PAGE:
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NEWS
May 3, 2015 | By David Patrick Stearns, Inquirer Music Critic
Fractious music for fractious times. Such was the milieu of Leonard Bernstein's Mass : A Theatre Piece for Singers, Players and Dancers when it first appeared in 1971, in all of its confrontational clangor, commissioned by Jacqueline Kennedy but quietly boycotted by Richard Nixon. Some 40-plus years later, the piece unfolded at the Kimmel Center on Thursday, performed by the Philadelphia Orchestra for the first time, hours after Baltimore-related protests took place down the street at City Hall.
NEWS
December 8, 2014 | By David Patrick Stearns, Inquirer Music Critic
Conductor David Charles Abell is far too urbane to be a musical Santa Claus at the Philly Pops Christmas Spectacular, now running at the Kimmel Center. But pops, classical, and theater music are all of a piece in the life of this 56-year-old conductor who grew up in Mount Airy, graduated from Germantown Friends School ('76), studied with Leonard Bernstein, and is based in London, where he conducts an array of concerts and West End shows. Q: Christmas concerts can be so many things to so many people.
NEWS
October 7, 2013 | By Peter Dobrin, Inquirer Music Critic
When Gary Graffman was director of the Curtis Institute of Music, he used to tell students that the recorded legacy was a distortion. The act of saving some recordings and discarding others - the natural selection of that business - means that all available evidence is not necessarily an accurate portrait of the artist. That might not apply in Graffman's own case. On his 85th birthday, he is getting a gift from Sony Classical: a 24-CD boxed set of recordings from the 1950s on. I can't say for sure, not having been alive during the late-mid-century shank of Graffman's career, but based on his performances during the last 25 years, it seems the pianist you hear in these testaments - Rachmaninoff from 1964, Schubert from 1956 - is unshakably true to form.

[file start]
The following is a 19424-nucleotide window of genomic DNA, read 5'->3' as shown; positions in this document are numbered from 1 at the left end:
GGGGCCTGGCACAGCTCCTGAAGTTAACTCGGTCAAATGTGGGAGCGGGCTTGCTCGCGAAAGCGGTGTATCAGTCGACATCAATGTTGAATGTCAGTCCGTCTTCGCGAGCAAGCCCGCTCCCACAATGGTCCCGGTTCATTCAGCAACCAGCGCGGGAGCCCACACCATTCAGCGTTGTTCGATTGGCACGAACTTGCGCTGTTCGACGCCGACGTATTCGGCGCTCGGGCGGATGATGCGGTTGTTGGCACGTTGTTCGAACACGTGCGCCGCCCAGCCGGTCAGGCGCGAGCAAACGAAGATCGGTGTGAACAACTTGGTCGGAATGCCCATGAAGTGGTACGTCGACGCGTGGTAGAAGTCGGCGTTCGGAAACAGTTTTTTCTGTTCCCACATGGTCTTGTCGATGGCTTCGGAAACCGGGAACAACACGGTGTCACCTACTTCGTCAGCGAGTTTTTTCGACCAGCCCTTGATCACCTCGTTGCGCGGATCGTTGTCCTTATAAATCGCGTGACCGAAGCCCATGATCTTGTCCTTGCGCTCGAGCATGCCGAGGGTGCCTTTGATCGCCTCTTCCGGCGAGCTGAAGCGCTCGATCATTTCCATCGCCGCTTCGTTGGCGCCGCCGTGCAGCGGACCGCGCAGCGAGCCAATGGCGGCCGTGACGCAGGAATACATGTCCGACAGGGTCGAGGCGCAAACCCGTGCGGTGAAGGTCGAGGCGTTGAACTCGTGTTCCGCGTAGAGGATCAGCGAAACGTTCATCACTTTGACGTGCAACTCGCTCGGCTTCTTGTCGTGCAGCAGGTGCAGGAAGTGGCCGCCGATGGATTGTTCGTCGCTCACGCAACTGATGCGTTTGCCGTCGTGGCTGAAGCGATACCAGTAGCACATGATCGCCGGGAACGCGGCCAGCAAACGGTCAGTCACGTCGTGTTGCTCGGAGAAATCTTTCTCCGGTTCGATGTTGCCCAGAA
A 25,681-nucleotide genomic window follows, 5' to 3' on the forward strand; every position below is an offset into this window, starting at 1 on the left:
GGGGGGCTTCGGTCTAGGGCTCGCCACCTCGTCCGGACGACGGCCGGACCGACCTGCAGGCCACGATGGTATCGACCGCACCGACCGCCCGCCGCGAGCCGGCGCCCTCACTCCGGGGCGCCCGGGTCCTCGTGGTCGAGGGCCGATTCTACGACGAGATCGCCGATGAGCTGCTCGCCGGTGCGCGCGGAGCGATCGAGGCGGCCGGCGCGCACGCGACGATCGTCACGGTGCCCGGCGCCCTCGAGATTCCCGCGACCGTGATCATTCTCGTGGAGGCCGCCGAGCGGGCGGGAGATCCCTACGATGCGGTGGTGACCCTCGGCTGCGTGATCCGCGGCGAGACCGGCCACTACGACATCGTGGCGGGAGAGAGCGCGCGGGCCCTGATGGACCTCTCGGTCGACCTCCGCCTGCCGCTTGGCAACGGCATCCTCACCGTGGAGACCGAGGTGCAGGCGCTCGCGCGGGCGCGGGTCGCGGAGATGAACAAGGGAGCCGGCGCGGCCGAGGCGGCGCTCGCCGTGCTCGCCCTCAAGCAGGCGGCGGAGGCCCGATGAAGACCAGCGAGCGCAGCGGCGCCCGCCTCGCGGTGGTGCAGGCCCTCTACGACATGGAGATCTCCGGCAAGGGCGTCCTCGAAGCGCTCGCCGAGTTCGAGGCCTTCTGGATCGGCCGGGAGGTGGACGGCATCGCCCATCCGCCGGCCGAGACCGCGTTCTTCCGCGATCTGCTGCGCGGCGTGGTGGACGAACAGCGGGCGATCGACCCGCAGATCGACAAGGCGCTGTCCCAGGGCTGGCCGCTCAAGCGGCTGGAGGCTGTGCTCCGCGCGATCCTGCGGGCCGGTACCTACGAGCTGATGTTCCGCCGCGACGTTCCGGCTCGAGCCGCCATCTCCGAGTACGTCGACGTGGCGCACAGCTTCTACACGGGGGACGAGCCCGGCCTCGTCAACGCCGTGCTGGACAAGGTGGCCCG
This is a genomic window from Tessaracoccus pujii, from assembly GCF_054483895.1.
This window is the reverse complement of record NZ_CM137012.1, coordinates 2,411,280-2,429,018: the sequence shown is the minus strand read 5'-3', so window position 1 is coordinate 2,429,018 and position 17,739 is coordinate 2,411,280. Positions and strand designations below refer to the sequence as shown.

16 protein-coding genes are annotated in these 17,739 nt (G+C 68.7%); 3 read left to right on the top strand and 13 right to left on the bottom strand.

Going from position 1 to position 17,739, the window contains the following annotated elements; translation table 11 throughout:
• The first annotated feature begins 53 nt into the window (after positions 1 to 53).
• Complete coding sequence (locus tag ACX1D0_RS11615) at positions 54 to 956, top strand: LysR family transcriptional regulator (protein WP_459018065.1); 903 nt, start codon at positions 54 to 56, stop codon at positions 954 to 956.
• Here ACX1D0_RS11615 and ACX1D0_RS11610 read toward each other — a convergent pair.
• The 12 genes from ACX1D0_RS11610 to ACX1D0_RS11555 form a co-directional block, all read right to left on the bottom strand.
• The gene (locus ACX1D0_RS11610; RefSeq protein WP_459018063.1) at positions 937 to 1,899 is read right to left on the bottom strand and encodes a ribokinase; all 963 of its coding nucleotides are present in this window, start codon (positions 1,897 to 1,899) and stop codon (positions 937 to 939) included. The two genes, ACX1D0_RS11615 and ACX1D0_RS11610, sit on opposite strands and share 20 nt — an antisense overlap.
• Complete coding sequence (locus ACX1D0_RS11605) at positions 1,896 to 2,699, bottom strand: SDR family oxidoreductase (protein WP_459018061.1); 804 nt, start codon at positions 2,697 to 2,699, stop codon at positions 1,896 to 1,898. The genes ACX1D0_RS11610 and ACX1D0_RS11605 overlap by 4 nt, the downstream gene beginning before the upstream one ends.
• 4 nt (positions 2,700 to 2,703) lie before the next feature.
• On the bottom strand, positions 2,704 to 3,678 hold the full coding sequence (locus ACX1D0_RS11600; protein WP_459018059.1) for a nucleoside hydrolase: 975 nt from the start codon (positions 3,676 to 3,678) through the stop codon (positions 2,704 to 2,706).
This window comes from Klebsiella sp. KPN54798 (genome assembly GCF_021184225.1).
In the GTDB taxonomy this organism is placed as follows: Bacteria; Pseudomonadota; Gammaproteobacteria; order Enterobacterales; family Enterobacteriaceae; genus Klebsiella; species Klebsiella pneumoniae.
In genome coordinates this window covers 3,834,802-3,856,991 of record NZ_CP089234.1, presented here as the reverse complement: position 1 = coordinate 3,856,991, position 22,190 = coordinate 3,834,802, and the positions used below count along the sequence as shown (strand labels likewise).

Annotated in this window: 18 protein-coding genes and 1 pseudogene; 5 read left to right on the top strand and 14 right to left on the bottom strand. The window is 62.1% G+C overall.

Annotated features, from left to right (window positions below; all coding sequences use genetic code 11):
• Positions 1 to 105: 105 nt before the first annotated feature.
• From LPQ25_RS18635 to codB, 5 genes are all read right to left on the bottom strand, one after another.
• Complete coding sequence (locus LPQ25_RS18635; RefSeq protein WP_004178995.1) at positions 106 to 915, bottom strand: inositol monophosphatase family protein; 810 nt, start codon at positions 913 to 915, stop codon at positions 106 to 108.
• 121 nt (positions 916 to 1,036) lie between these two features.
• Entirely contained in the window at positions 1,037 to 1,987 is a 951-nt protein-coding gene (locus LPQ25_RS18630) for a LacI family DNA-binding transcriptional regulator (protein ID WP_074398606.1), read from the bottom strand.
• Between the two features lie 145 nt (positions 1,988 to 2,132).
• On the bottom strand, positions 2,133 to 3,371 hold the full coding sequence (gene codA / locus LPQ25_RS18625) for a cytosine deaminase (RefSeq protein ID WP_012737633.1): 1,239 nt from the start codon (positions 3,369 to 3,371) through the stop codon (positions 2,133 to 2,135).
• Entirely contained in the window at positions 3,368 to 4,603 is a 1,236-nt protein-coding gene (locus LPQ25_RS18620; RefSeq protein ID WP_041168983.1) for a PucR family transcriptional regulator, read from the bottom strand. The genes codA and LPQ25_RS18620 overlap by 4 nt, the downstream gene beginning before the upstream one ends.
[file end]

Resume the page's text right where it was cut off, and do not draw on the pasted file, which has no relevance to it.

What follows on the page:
NEWS
March 30, 2012 | By Howard Shapiro, Inquirer Staff Writer
Romeo and Juliet, if timeless, is not actually a tale as old as time. You can trace it back pretty far, though, to a 1476 Italian story and through several evolutions until Shakespeare grabbed it for his stage play around 1595. That version sticks today - arguably the most popular and well-known love story in the world. As tragic characters and star-crossed lovers, Romeo and Juliet themselves continued to evolve, with their greatest contemporary impact as West Side Story's Tony and Maria.
ENTERTAINMENT
March 27, 2012 | CHUCK DARROW Daily News Staff Writer
SOMETIME around 10 p.m. Tuesday at the Academy of Music, the Philadelphia debut of the latest iteration of "West Side Story," which runs through April 8, will conclude with a reprise of "Somewhere. " At this point, the audience will no doubt rise to its feet and reward the cast with a loud and appreciative ovation. But no matter how enthusiastic the crowd's response may be, it probably won't match that of those at Washington, D.C.'s National Theatre on Aug. 19, 1957. "We got like 15 curtain calls," recalled Michael Callan, 77, of the night the groundbreaking contemporary adaptation of William Shakespeare's "Romeo and Juliet" had its pre-Broadway premiere.